William Moseley, ‘Eleven Chapters on Nervous and Mental Complaints’ (London: Simpkin and Marshall, 1838) p. 127.
Florence Nightingale (1820-1910)
The accumulation of nervous energy, which has had nothing to do during the day, makes them feel every night, when they go to bed, as if they were going mad; and they are obliged to lie long in bed in the morning to let it evaporate and keep it down.

Florence Nightingale, 'Cassandra: an essay' (US: Feminist Press, 1979), p. 42.
Female passivity breeds madness
'it is disturbingly clear from recurrent images in [Jane Eyre] that Bertha not only acts for Jane, she also acts like Jane. The imprisoned Bertha, running ‘backwards and forwards’ on all fours in the attic, for instance, recalls not only Jane the governess, whose only relief from mental pain was to pace ‘backwards and forwards’ in the third story, but also that ‘bad animal’ who was ten-year-old Jane, imprisoned in the red-room, howling and mad ...'

Sandra Gilbert and Susan Gubar, 'The Madwoman in the Attic' (Yale: Yale UP, 2000), p. 64.
Bertha as symbol of female oppression and Jane's repressed 'other'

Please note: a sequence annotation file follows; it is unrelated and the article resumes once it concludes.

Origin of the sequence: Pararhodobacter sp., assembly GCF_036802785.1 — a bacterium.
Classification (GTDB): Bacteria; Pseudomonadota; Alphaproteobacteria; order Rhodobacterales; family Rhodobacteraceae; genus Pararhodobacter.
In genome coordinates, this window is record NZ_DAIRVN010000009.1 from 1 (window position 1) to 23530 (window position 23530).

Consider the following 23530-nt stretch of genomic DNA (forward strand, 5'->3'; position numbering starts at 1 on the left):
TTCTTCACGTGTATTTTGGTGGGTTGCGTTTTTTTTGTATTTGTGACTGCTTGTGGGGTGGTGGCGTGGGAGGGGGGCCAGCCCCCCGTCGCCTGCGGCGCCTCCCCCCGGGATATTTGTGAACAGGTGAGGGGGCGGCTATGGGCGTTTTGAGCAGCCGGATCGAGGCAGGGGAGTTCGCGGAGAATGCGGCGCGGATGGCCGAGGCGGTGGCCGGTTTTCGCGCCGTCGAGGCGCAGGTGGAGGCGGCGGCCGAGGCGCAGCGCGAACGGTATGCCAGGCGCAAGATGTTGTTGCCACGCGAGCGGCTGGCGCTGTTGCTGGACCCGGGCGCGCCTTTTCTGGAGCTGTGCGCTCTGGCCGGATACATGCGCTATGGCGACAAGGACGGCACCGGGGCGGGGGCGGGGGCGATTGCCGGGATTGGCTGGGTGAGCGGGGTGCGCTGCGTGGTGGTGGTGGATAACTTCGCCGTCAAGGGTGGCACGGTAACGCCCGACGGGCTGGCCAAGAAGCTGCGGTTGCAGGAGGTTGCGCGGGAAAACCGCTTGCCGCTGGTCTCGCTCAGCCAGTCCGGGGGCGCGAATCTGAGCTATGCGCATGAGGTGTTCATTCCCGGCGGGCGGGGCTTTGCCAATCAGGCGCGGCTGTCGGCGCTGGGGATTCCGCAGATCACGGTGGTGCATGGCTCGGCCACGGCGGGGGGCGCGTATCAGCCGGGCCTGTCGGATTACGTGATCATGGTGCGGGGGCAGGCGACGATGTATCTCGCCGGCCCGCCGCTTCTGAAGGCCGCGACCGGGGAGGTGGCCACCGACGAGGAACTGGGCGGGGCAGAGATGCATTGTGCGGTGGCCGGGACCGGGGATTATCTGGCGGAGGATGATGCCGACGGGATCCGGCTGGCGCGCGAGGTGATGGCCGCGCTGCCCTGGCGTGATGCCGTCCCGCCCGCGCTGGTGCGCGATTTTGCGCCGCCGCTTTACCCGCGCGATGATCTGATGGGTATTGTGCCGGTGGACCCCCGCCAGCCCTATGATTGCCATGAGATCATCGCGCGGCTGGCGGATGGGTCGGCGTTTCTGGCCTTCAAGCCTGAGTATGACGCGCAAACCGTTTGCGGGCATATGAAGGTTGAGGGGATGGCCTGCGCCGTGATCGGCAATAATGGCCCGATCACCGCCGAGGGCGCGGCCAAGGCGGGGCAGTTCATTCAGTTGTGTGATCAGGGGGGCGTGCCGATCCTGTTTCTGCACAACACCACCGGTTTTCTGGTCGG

The madness of Jane
the taming of Jane at Lowood
the repression of Jane's emotion at Thornfield
the nurturance of passion at Millcote
the intellectual activity of life as Mrs Rochester
'Glad was I to get him out of the silk warehouse, and then out of a jeweller's shop: the more he bought me, the more my cheek burned with a sense of annoyance and degradation. As we re-entered the carriage, and I sat back feverish and fagged, I remembered what in the hurry of events, dark and bright, I had wholly forgotten - the letter of my uncle, John Eyre, to Mrs Reed: his intention to adopt me and make me his legatee. 'It would, indeed, be a relief,' I thought, 'if I had ever so small an independancy; I never can bear being dressed like a doll by Mr Rochester ... if I had but a prospect of one day bringing Mr Rochester an accession of fortune, I could better endure to be kept by him now.' And somewhat relieved by this idea ... I ventured once more to meet my master's and lover's eye ... He smiled; and I thought his smile was such as a sultan might, in a blissful and fond moment, bestow on a slave his gold and gems had enriched: I crushed his hand, which was ever hunting mine, vigorously, and thrust it back to him red with the passionate pressure - '

Chapter 24
'... presently she took my veil from its face; she held it up, gazed at it long, and then she threw it over her own head, and turned to the mirror. At that moment I saw the reflection of the visage and features quite distinctly in the dark oblong glass ... It was a discoloured face - it was a savage face. I wish I could forget the roll of the red eyes and the fearful blackened inflation of the lineaments!'

Chapter 25